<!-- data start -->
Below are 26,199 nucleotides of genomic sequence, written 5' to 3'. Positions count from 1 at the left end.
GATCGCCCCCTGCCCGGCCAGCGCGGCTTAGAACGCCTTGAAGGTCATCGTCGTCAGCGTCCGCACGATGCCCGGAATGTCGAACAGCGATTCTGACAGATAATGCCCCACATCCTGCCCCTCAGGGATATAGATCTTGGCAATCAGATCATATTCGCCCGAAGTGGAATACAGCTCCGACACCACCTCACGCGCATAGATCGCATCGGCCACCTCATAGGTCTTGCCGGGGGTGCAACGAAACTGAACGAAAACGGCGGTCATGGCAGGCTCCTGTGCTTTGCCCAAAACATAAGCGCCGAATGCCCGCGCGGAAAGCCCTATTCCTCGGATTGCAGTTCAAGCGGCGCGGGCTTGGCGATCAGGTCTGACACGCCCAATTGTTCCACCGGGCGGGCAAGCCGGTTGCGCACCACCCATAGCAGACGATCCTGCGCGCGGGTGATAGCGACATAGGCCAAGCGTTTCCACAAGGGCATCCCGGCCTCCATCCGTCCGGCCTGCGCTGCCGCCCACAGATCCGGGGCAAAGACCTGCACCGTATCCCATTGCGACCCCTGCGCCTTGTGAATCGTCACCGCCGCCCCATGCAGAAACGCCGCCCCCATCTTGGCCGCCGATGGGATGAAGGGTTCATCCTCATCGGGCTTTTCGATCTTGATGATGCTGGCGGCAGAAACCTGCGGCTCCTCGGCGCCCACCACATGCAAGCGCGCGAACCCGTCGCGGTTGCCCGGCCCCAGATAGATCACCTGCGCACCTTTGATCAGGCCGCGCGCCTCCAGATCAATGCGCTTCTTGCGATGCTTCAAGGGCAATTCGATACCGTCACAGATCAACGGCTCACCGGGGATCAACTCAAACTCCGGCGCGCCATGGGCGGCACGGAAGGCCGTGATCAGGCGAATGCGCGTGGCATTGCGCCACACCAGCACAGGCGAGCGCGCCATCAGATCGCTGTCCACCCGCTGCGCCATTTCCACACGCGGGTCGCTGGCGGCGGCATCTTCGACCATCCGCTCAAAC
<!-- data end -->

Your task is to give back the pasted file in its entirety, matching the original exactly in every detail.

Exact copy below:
Below are 26,199 nucleotides of genomic sequence, written 5' to 3'. Positions count from 1 at the left end.
GATCGCCCCCTGCCCGGCCAGCGCGGCTTAGAACGCCTTGAAGGTCATCGTCGTCAGCGTCCGCACGATGCCCGGAATGTCGAACAGCGATTCTGACAGATAATGCCCCACATCCTGCCCCTCAGGGATATAGATCTTGGCAATCAGATCATATTCGCCCGAAGTGGAATACAGCTCCGACACCACCTCACGCGCATAGATCGCATCGGCCACCTCATAGGTCTTGCCGGGGGTGCAACGAAACTGAACGAAAACGGCGGTCATGGCAGGCTCCTGTGCTTTGCCCAAAACATAAGCGCCGAATGCCCGCGCGGAAAGCCCTATTCCTCGGATTGCAGTTCAAGCGGCGCGGGCTTGGCGATCAGGTCTGACACGCCCAATTGTTCCACCGGGCGGGCAAGCCGGTTGCGCACCACCCATAGCAGACGATCCTGCGCGCGGGTGATAGCGACATAGGCCAAGCGTTTCCACAAGGGCATCCCGGCCTCCATCCGTCCGGCCTGCGCTGCCGCCCACAGATCCGGGGCAAAGACCTGCACCGTATCCCATTGCGACCCCTGCGCCTTGTGAATCGTCACCGCCGCCCCATGCAGAAACGCCGCCCCCATCTTGGCCGCCGATGGGATGAAGGGTTCATCCTCATCGGGCTTTTCGATCTTGATGATGCTGGCGGCAGAAACCTGCGGCTCCTCGGCGCCCACCACATGCAAGCGCGCGAACCCGTCGCGGTTGCCCGGCCCCAGATAGATCACCTGCGCACCTTTGATCAGGCCGCGCGCCTCCAGATCAATGCGCTTCTTGCGATGCTTCAAGGGCAATTCGATACCGTCACAGATCAACGGCTCACCGGGGATCAACTCAAACTCCGGCGCGCCATGGGCGGCACGGAAGGCCGTGATCAGGCGAATGCGCGTGGCATTGCGCCACACCAGCACAGGCGAGCGCGCCATCAGATCGCTGTCCACCCGCTGCGCCATTTCCACACGCGGGTCGCTGGCGGCGGCATCTTCGACCATCCGCTCAAAC